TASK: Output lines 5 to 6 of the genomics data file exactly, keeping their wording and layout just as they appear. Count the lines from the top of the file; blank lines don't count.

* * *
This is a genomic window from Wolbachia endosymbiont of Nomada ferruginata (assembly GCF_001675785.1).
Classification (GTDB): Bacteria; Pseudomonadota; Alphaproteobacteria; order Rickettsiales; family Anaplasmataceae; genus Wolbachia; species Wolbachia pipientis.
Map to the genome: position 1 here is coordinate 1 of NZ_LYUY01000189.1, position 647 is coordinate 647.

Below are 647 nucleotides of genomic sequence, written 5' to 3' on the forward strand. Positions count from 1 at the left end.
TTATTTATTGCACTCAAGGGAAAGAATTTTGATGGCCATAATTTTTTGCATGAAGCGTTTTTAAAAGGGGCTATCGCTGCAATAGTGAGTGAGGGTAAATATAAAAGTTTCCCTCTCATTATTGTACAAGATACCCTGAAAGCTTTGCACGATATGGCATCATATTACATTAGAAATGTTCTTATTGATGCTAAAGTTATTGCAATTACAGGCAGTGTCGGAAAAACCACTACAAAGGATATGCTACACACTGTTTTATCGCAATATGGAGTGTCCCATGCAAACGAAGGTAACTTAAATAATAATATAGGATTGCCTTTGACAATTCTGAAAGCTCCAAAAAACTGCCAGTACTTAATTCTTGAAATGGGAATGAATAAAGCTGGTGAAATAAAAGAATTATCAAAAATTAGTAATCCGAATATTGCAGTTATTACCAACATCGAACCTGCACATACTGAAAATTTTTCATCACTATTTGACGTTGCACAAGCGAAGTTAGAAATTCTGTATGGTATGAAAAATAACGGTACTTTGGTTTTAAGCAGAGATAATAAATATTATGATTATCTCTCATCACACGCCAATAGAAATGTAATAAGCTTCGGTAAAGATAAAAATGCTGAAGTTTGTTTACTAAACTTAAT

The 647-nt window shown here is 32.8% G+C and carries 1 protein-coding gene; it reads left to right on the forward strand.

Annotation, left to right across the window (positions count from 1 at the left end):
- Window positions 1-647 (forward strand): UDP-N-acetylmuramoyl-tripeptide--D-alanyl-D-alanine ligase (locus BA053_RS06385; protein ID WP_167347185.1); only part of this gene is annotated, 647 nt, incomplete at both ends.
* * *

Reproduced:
TTATTTATTGCACTCAAGGGAAAGAATTTTGATGGCCATAATTTTTTGCATGAAGCGTTTTTAAAAGGGGCTATCGCTGCAATAGTGAGTGAGGGTAAATATAAAAGTTTCCCTCTCATTATTGTACAAGATACCCTGAAAGCTTTGCACGATATGGCATCATATTACATTAGAAATGTTCTTATTGATGCTAAAGTTATTGCAATTACAGGCAGTGTCGGAAAAACCACTACAAAGGATATGCTACACACTGTTTTATCGCAATATGGAGTGTCCCATGCAAACGAAGGTAACTTAAATAATAATATAGGATTGCCTTTGACAATTCTGAAAGCTCCAAAAAACTGCCAGTACTTAATTCTTGAAATGGGAATGAATAAAGCTGGTGAAATAAAAGAATTATCAAAAATTAGTAATCCGAATATTGCAGTTATTACCAACATCGAACCTGCACATACTGAAAATTTTTCATCACTATTTGACGTTGCACAAGCGAAGTTAGAAATTCTGTATGGTATGAAAAATAACGGTACTTTGGTTTTAAGCAGAGATAATAAATATTATGATTATCTCTCATCACACGCCAATAGAAATGTAATAAGCTTCGGTAAAGATAAAAATGCTGAAGTTTGTTTACTAAACTTAAT

The 647-nt window shown here is 32.8% G+C and carries 1 protein-coding gene; it reads left to right on the forward strand.